The following post was written by Consultant and RDI Training Center Director, Kamini Lakani.

I have a confession to make. Yesterday after my Wednesday group class, I was depressed. This is a rarity for me- and especially after a wonderful group session. We had seen a video of a young, lovely mom and her 11 year old son. The family has been having a rough time for a while now, as the child has been having meltdowns every few days.heart-669380_640

As the video started, I could see that the child was not as engaged as he usually is. But the mother continued to connect with him. Within 5 minutes she had him engaging well with her. The video ended with the mother and son smiling beautifully at each other….

As I reviewed the video, the thing that stood out for me was the courage of this lovely, young woman. In spite of being battered emotionally (yes, meltdowns are tough and draining for parents too), she opened herself up to her son and finally got him to open up as well.

I commended her for her courage and with tears in my eyes said, ‘Only a mother can do this.’ Only a mother can look beyond her own pain and work tirelessly for her child.

The day, apparently, had plenty more in store. I had taken the afternoon off as I had these niggling cold and flu symptoms. A call from work had me back on my feet and back to work. Another young man had gotten aggressive with his mother and she was traumatized. The storm had passed and there wasn’t much that I could do- however, I wanted to be with the mother and son. I know the pain. I’ve experienced this. I know the value of support at these harrowing times.

The unfairness of both situations, the pain that both the moms went through affected me deeply. The ‘why’, that over the years had converted to ‘why not’, kept rearing its ugly head. For some reason, I couldn’t shake off the blues.

I discussed it with my husband, Anil, who has the ability to ground me and put some good sense into my head in these situations. He came down heavily on me, saying that I get too emotionally involved and don’t know how to disconnect from my work life! He may be right, but this didn’t alleviate the numbing pain that I was experiencing!

I then spent a few minutes with my son, Mohit. He wanted to listen to an old Hindi song from a film released in 1969! 20 years before he was born! The song has a nostalgic, lilting melody to it. We listened to it 2 or 3 times and I started enjoying it too. Nothing was said about anything. And yet, the message was clear- the penny dropped.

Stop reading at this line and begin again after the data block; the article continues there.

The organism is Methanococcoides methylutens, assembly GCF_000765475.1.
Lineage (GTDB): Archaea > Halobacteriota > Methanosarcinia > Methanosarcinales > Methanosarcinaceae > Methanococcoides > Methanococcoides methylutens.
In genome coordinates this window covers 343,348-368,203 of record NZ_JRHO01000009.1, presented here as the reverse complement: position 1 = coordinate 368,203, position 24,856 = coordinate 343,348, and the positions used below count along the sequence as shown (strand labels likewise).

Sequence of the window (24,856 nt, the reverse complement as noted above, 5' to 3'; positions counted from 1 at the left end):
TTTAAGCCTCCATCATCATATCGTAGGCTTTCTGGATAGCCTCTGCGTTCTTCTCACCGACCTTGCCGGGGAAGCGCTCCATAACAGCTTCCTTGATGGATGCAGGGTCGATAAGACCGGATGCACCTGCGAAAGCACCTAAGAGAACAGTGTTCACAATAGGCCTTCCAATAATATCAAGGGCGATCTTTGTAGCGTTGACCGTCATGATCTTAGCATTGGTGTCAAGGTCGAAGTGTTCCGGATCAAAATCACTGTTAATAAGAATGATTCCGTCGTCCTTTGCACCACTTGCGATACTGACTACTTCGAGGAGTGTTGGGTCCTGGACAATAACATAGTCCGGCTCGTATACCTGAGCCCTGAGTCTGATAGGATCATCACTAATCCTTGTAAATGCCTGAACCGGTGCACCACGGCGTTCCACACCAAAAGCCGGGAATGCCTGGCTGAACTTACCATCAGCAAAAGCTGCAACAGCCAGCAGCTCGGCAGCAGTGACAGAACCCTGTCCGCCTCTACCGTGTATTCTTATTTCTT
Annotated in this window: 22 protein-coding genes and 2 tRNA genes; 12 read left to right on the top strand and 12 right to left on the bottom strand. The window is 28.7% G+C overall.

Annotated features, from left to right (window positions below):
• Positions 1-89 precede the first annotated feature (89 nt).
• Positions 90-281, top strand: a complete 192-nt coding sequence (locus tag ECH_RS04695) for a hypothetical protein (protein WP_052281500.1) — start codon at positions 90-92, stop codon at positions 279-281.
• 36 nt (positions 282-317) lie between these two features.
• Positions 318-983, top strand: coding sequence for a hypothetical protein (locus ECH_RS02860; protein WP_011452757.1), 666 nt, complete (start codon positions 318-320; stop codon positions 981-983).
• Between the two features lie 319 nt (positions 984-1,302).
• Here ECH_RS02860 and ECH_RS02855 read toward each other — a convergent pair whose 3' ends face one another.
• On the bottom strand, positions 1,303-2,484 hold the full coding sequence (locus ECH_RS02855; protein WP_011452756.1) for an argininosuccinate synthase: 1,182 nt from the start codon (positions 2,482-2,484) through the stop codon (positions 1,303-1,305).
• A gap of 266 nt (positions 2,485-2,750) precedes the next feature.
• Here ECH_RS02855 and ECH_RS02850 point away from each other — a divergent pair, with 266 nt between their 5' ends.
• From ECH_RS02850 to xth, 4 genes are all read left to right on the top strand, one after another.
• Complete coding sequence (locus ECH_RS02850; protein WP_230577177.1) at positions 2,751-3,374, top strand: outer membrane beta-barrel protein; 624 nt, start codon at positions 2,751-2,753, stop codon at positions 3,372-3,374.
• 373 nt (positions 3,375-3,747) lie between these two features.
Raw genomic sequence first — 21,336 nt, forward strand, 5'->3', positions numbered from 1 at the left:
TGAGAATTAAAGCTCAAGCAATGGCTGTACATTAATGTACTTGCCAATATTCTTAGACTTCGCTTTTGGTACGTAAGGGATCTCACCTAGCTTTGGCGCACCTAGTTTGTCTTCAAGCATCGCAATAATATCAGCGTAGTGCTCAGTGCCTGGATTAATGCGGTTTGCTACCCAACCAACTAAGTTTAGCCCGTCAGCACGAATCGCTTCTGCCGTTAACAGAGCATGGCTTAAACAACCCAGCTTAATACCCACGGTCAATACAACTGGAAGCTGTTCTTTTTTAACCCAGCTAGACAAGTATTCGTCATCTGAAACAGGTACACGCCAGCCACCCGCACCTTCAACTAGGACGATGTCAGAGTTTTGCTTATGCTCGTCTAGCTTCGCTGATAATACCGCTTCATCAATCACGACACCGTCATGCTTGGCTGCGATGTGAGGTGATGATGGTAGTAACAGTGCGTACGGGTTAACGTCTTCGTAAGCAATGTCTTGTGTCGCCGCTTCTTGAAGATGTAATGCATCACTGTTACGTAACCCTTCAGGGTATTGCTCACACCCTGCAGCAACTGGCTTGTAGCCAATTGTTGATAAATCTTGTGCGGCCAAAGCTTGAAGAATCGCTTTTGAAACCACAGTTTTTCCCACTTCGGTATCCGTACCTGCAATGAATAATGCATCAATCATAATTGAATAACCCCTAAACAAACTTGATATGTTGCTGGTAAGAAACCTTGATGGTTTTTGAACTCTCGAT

Experience the pain, but use it a spring board to elevate your life condition. It is for your own evolvement.

My son…. My friend. We’ve been through so much over the past 25 years. It has not been a pain free journey. But it has resulted in me being what I am today.

Today, I feel deep gratitude to Mohit and others who are on the Autism Spectrum. They have given me strength and resilience. They are responsible for solidifying this ability to rise from difficult situations. They have made me what I am.

What do I wish for them on World Autism Awareness Day? They have given us so much, what do we want to give them? What exactly is it that we want the world to be aware about?

People with autism are different but not less.

  • Autistic people are gifted
  • Autistic people can surprise you
  • Autistic people can focus on certain interests for long periods of time
  • Autistic people are passionate
  • Autistic people are non-judgmental
  • Autistic people are honest
  • Autistic people are rarely boring
  • Autistic people are special
  • Autistic people are logical
  • Autistic people are loyal
  • Autistic people are interesting
  • Autistic people are wonderful
  • Autistic people are diverse
  • Autistic people are imaginative
  • Autistic people are unique

It’s 5.30am. It’s still dark outside, but I can hear the birds chirping. Finally out of the blues on Autism Awareness Day!

A message for all the wonderful mothers out there: The flower that blooms in adversity is the most rare and beautiful of all.

Thank you Mohit. Thank you every person on the Autism Spectrum that I have ever worked with. It’s time for us to become aware of ourselves.

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kaminiKamini Lakani is Board Certified Assistant Behavior Analyst (USA), RDI Program Crtified Consultant (USA),  Director of SAI School and the Director of RDI’s Professional Training Center in India.
Mrs. Lakhani has over 20 years experience working with individuals with Autism Spectrum Disorders.

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